Sewickley church to mark 175 years

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From a small group of settlers who worshiped along a stream, members of The Presbyterian Church in Sewickley have grown to a large community that will gather Sunday in the grand stone building at 414 Grant St. to celebrate the church's 175th anniversary.

"We were a pioneer church before Sewickley was even a town," said member Nancy Merrill.

More than 200 years ago, a small group of Scots-Irish settlers gathered in homes and barns to worship together in an area called Sewickley Bottoms. This group often would meet with another group of settlers for worship when a traveling preacher visited.

"Itinerant pastors would come through on horseback," Mrs. Merrill said.

By the 1820s, there were 20 or 30 people who worshiped regularly together. They created a small church from clapboards and squared logs, with a floor and seats made of "puncheon," a broad and heavy section of timber. The Rev. Michael Law delivered the first service in this log cabin church, using a Bible brought from Scotland in 1778.

The Rev. Daniel Eagle Nevin of the Western Theological Seminary in Pittsburgh eventually was invited to preach at the church. Rev. Nevin was paid $500 annually to split his time preaching at both the Sewickley church and at Fairmont Presbyterian Church.

With a growing congregation and permanent minister, the church requested to be formally organized by the Pittsburgh Presbytery. The church now celebrates that date, Feb.17, 1838, as its Founders Day.

For the next three years, the congregation worked on planning a new church while worshiping together at the Edgeworth Female Seminary. By 1843, the new church had been constructed and membership grew to 60.

In 1851, yet another change took place: The Pittsburgh, Fort Wayne, and Chicago Railway began traveling through Sewickley Bottoms. Because worshipers could then travel to and from Pittsburgh by train instead of horse and buggy, membership boomed to 235. A newer, larger church became necessary.

Architect Joseph Kerr designed the new building, which stands at Grant and Beaver streets today. The stone in the church's foundation, walls and steeple was donated by local quarry owner Jemima Anderson, who owned a farm on Blackburn Road.

Construction of the church was completed in 1861 for a cost of $12,500.

New changes and additions have taken place over the years, but the most striking change may be the "really extraordinary windows in the church that have been installed over decades," according to Mrs. Merrill. Stained glass designed by John LaFarge, Howard Wilbert, Charles Connick and Louis C. Tiffany has replaced old, clear glass windows.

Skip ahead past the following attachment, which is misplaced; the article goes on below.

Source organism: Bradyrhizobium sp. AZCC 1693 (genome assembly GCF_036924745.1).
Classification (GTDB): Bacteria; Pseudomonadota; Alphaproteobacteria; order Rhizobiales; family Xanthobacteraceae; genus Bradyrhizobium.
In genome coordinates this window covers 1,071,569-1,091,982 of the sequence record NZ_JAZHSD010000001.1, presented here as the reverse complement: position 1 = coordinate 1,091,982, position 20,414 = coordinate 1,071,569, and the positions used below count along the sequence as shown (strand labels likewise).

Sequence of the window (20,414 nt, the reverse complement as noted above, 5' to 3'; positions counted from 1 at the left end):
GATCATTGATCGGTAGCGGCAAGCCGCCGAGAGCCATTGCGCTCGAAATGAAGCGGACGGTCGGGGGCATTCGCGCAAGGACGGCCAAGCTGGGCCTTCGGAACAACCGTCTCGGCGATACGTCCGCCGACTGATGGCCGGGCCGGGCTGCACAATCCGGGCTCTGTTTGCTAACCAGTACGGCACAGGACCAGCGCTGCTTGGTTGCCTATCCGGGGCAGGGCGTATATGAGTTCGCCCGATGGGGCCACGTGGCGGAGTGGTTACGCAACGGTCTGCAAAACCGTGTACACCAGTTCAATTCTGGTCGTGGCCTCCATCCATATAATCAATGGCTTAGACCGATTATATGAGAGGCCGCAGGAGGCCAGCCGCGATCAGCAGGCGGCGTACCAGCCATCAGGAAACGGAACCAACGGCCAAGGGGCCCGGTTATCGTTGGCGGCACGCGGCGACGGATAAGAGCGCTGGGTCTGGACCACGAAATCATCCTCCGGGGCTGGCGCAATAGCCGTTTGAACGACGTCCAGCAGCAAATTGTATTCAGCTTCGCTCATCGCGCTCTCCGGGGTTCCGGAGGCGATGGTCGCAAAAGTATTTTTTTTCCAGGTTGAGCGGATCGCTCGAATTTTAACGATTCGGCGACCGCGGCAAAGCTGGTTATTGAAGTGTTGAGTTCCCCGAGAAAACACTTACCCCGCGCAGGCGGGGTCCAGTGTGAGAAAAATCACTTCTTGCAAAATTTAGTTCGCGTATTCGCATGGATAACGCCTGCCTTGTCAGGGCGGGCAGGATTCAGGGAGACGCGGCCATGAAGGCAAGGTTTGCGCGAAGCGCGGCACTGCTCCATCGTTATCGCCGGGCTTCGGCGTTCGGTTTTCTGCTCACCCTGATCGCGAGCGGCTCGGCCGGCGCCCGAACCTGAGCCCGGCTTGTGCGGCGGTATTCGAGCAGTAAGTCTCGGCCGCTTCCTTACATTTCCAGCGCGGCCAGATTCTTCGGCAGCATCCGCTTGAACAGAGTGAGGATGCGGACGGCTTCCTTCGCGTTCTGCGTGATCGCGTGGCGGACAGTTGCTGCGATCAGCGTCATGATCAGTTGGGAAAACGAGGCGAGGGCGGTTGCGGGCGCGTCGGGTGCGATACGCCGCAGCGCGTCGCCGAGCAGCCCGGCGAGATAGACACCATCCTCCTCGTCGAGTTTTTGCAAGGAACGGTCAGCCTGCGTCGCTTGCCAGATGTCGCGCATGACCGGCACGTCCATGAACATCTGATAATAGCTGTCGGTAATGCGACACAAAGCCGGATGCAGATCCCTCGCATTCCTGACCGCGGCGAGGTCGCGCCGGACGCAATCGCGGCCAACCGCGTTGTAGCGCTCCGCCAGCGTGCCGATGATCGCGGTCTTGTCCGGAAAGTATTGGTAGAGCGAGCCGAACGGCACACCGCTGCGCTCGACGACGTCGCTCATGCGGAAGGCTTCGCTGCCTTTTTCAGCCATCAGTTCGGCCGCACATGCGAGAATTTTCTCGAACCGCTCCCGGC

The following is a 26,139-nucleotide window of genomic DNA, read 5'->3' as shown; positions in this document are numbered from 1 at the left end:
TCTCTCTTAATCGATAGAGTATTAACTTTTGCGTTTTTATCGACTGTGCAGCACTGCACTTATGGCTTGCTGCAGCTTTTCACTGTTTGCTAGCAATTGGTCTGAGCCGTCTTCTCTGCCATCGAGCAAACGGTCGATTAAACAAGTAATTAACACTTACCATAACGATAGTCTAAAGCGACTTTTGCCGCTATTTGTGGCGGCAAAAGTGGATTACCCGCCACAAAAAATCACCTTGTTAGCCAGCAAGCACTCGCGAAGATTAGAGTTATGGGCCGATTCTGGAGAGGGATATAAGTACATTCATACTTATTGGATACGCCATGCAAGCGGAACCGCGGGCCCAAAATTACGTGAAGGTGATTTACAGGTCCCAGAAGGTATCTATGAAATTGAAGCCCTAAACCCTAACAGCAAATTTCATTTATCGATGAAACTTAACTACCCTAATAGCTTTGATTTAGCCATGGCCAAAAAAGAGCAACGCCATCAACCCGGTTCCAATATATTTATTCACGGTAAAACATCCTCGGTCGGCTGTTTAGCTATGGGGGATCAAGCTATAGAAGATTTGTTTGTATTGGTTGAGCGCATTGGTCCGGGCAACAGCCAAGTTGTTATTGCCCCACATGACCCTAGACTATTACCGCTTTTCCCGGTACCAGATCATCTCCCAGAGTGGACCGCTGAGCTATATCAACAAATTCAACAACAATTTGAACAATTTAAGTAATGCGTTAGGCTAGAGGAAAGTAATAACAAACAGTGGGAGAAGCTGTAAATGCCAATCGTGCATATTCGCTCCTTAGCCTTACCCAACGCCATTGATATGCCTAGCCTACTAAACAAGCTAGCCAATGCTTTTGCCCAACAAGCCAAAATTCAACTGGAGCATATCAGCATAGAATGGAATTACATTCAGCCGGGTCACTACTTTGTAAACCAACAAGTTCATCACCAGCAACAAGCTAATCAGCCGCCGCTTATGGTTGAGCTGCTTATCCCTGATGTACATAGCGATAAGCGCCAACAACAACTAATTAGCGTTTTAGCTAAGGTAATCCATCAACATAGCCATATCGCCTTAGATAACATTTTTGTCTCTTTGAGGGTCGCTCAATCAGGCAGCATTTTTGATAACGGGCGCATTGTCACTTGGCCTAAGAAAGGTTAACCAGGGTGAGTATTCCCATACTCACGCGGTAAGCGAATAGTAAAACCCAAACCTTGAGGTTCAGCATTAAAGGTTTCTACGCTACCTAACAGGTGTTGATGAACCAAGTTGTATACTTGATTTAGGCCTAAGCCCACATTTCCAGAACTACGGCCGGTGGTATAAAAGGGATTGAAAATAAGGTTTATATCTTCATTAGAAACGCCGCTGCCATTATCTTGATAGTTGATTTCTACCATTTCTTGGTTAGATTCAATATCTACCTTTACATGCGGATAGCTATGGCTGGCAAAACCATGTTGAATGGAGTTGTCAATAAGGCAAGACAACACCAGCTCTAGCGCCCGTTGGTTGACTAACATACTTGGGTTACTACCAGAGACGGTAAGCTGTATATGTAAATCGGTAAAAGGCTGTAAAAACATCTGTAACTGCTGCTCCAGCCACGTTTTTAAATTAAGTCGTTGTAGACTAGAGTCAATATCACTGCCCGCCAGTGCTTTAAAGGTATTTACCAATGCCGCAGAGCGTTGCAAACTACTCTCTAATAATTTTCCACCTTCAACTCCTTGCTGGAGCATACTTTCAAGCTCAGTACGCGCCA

As part of the 175th anniversary celebration, a booklet has been prepared detailing the history of the stained-glass windows.

"The windows are really wonderful treasures," said Mrs. Merrill.

The church plans to extend its anniversary celebration throughout the year.

A number of musical events are scheduled, and once a month on Sunday mornings, "someone from our past drops in to say hello," Mrs. Merrill said. For example, "In February, three of the earliest church elders stopped by in their kilts and chatted with the congregation about the early years," she said.

In May and September, lectures on early Presbyterianism in Sewickley are planned. The church plans to wrap up the yearlong celebration with a play in January. The play, also performed for the church's 100th anniversary, "will be a fun thing for kids, adults and for the whole church family," Mrs. Merrill said.

All celebrations aside, Mrs. Merrill reflected on the true meaning of the church's 175th anniversary.

"I think the importance of an anniversary is to remember those who went before us, the sacrifices they made, and the foundations they laid that we enjoy today," she said. "Anniversaries encourage us to look back and appreciate who went before us."


Shellie Petri Budzeak, freelance writer:


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